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Past and future celebrated at Pa. museum

May 27, 2008|By JENNIFER FITCH

SOUTH MOUNTAIN, Pa. - Sunday's service at the Preserving Our Heritage Archives & Museum dually memorialized the past and celebrated the future, as the community recognized a World War II veteran and broke ground for an expansion of the museum.

The new portion of the museum will be a reconstructed country store less than a mile down the road.

The store will be dismantled and rebuilt "piece by piece" to accommodate displays that are overflowing from the original room designated for them, the Rev. Lee Daywalt said.

"It wasn't long until we realized we had to use the other room, the hallway, the restrooms, the kitchen," Daywalt said.

The latest displays are two memory boxes filled with mementos collected by the family of Jay Karper, who served as a turret gunner and tail gunner in World War II.

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"Jay flew 75 missions for this country for World War II," the Rev C. Roy Daywalt said. "Whenever he was called to duty, he went and did his duty."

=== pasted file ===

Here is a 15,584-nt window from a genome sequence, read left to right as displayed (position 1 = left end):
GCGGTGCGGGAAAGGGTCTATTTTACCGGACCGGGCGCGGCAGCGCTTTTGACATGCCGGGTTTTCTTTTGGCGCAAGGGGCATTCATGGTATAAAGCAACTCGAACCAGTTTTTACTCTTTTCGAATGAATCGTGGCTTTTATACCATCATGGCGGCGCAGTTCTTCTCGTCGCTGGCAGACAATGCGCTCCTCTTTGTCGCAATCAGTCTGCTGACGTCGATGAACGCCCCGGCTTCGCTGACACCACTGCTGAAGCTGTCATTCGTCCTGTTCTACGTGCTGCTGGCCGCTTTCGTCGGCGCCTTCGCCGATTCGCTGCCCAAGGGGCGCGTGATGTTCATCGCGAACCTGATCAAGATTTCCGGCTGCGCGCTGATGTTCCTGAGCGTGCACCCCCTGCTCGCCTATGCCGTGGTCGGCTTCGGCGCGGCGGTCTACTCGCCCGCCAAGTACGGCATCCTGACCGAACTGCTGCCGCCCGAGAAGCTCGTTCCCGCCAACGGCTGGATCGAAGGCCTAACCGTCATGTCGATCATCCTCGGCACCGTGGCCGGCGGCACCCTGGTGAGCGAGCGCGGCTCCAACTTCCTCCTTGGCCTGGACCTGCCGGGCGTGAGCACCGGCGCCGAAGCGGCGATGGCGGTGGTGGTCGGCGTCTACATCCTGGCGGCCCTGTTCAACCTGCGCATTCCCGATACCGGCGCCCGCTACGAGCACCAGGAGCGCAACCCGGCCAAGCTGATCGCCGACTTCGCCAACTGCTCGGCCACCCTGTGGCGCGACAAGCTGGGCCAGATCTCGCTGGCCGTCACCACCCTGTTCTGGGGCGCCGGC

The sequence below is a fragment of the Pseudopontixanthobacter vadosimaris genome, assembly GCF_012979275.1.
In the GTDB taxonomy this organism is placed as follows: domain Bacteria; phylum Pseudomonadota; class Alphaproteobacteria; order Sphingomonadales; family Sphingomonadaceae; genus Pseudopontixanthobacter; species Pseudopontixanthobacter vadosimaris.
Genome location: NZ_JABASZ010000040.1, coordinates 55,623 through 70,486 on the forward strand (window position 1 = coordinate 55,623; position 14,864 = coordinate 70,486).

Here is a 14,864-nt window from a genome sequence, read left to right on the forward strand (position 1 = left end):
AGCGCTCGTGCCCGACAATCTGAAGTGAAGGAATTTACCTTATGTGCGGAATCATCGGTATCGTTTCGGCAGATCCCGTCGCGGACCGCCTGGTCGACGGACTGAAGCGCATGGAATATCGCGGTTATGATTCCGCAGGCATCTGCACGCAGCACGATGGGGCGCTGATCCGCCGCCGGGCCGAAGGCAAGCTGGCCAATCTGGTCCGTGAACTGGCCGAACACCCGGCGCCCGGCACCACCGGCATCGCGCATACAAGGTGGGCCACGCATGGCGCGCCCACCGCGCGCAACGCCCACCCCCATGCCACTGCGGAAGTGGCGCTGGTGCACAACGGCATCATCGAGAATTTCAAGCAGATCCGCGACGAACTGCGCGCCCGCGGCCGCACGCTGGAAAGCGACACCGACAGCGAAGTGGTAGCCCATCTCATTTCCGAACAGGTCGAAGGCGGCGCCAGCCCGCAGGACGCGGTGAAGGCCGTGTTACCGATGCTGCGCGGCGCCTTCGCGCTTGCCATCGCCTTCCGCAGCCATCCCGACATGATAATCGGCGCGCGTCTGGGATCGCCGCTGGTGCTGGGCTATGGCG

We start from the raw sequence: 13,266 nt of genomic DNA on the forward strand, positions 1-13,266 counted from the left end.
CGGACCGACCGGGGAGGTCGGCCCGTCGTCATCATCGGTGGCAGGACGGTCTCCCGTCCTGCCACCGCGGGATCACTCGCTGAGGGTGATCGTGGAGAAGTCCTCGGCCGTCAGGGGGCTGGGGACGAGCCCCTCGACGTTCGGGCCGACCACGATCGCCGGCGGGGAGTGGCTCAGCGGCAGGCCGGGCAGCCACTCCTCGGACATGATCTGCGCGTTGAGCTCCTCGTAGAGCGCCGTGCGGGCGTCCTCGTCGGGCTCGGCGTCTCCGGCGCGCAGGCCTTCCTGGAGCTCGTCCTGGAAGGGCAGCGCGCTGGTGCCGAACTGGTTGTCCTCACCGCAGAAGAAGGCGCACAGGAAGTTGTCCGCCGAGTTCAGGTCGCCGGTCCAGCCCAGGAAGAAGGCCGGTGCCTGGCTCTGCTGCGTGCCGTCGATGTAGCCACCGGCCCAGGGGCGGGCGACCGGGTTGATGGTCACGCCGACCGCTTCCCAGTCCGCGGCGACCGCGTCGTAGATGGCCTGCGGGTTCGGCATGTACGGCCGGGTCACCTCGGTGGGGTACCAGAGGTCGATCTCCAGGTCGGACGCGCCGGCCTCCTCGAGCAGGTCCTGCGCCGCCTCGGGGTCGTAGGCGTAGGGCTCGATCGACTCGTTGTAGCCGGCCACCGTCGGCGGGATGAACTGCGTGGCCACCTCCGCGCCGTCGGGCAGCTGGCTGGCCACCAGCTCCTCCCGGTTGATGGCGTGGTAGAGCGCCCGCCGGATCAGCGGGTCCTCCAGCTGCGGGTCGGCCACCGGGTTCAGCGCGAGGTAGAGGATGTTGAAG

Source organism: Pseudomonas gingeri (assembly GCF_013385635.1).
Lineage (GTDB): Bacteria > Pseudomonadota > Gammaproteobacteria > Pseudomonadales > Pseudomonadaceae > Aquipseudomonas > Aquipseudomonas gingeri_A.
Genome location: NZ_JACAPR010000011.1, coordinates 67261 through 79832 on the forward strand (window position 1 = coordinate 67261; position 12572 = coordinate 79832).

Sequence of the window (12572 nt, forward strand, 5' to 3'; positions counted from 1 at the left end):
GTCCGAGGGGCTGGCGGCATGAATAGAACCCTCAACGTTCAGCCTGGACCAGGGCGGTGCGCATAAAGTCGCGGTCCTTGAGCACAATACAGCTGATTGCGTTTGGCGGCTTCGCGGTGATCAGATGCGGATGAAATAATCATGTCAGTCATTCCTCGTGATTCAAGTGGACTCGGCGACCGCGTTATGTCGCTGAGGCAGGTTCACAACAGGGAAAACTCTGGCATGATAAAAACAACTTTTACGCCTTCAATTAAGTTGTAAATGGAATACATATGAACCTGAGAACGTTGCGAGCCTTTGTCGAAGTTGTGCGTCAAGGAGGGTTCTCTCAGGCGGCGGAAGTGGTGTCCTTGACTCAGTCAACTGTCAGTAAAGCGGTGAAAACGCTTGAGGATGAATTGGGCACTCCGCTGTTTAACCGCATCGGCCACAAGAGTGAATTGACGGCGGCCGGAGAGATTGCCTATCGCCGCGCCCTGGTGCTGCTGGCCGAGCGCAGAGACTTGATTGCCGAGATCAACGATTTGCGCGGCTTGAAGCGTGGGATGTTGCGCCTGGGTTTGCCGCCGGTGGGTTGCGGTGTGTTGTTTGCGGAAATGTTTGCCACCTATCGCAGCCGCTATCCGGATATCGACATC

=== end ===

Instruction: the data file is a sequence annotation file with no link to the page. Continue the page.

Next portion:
The late airman's wife and son, Betty Karper and Cy Karper, pulled American flags off the memory boxes to reveal a piece of a parachute, dog tags and five medals, including a Purple Heart. Lee Daywalt read portions of the pilot's mission notes.

Jay Karper was drafted and flew missions from June 1944 through April 1945. He returned home to Franklin County, Pa., where he lived his entire life.

"We had an orchard where Penn National (Estates) is now," Betty Karper said.

Cy Karper said it was great to see the memory boxes, and he and the rest of the family praised the collection efforts of the airman's granddaughter, Jennifer Smith, and her husband, Harley.

After the remarks about Karper, his family joined others for the groundbreaking of the lot where the Mark and Gladys Carbaugh country store will be rebuilt.

Roy Daywalt said he remembers visiting the store, which was open at its current location from 1938 to 1955.

There, Mark Carbaugh sold everything from milk, bread and soda to shoe polish and household cleaners. Efforts are under way to find more of the wares and bring them back to stock the shelves once the store is rebuilt.

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